Religious beliefs reduce physical and sexual aggression, but they don’t appear to prevent domestic violence

Religious beliefs reduce physical and sexual aggression, but they don’t appear to prevent domestic violence

Recent research sheds light on how spirituality can yield social and mental health benefits, particularly by curbing violent behaviors outside of the family setting. 

Religion plays a multifaceted role in societies and cultures, offering guidance for personal choices to many individuals. People engage with religion in several ways, or they may not engage with it at all. Yet, scientific studies increasingly affirm the positive social and mental health effects associated with spiritual connections.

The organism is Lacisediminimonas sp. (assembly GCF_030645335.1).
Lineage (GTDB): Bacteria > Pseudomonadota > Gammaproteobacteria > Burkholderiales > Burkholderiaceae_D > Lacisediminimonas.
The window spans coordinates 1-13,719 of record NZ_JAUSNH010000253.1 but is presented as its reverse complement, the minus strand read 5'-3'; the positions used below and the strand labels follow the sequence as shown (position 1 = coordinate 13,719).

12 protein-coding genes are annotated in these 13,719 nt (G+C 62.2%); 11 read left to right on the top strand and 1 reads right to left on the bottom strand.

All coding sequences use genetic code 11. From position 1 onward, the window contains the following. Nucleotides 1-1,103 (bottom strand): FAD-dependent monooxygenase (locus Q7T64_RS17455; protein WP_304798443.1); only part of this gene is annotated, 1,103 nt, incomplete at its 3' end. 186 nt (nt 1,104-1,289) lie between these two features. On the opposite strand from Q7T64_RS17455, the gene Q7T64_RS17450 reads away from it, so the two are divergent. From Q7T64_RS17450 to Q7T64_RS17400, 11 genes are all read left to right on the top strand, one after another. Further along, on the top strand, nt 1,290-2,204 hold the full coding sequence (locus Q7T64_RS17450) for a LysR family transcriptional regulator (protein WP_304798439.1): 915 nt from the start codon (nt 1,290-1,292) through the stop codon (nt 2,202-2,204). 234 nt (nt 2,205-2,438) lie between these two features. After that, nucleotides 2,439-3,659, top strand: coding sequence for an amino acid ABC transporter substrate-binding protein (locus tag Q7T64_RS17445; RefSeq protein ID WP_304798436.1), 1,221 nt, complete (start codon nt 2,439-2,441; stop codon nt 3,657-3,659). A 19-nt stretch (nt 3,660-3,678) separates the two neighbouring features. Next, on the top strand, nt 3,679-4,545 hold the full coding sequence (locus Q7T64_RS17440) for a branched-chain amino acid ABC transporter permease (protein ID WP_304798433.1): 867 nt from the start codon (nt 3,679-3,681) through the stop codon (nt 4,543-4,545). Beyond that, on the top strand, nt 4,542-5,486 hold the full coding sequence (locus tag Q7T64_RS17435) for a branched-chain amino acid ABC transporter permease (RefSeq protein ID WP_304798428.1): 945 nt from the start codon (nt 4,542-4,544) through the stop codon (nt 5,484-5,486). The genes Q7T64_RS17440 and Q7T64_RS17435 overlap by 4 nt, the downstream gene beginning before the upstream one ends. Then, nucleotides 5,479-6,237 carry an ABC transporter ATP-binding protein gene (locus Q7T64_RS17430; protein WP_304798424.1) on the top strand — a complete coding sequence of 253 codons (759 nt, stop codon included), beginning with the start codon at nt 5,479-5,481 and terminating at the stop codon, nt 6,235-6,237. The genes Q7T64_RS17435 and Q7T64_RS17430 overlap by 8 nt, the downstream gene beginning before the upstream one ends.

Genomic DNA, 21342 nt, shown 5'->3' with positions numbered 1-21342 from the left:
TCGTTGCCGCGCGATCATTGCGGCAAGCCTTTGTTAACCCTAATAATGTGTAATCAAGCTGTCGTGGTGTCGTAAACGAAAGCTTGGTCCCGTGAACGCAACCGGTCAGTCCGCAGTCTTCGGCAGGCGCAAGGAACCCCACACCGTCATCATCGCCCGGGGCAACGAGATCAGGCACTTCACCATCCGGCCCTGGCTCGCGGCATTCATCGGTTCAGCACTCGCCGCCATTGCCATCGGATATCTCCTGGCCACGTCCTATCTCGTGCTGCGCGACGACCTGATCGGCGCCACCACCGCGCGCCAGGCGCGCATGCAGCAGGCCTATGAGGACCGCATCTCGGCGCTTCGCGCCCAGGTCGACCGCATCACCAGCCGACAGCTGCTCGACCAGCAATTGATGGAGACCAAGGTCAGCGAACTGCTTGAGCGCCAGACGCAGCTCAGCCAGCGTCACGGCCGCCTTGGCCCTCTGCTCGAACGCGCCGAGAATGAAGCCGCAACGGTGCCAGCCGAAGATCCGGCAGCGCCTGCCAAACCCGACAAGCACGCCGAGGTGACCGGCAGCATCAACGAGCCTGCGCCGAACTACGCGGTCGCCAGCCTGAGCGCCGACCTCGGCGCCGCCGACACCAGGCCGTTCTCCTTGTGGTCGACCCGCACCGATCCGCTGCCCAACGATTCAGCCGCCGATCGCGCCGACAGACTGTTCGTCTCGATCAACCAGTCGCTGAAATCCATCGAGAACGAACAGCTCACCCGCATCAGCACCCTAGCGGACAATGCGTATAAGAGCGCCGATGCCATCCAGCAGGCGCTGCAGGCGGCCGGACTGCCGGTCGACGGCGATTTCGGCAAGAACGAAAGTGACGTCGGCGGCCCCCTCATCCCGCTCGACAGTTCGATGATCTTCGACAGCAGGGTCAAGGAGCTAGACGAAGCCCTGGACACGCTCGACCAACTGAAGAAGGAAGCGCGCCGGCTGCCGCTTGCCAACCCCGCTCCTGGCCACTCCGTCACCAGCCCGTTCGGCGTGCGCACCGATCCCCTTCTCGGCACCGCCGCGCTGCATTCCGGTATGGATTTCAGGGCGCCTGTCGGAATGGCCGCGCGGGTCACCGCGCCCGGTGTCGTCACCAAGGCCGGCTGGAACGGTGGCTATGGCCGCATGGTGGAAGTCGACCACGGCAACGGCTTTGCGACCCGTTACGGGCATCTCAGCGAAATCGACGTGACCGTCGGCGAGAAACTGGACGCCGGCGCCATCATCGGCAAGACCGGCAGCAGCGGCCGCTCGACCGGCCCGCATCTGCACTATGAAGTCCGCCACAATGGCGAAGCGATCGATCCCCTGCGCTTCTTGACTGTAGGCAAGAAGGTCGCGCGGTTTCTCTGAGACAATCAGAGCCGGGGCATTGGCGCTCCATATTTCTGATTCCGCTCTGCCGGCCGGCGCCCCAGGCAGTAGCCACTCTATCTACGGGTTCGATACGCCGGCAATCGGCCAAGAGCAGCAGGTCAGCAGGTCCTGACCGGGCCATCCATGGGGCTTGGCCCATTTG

With this in mind, a new study carried out in collaboration with the D’Or Institute for Research and Education (IDOR), aimed to explore whether spiritual connections correlate with a reduction in interpersonal violence, particularly physical aggression directed at others. To delve deeper into this topic, the researchers examined over 12,000 articles published in English, Portuguese, and Spanish, focusing on the connection between religion and violence. They specifically honed in on articles discussing physical and sexual aggression and domestic violence, with their findings published in the Brazilian Journal of Psychiatry. 

Different Approaches to Religion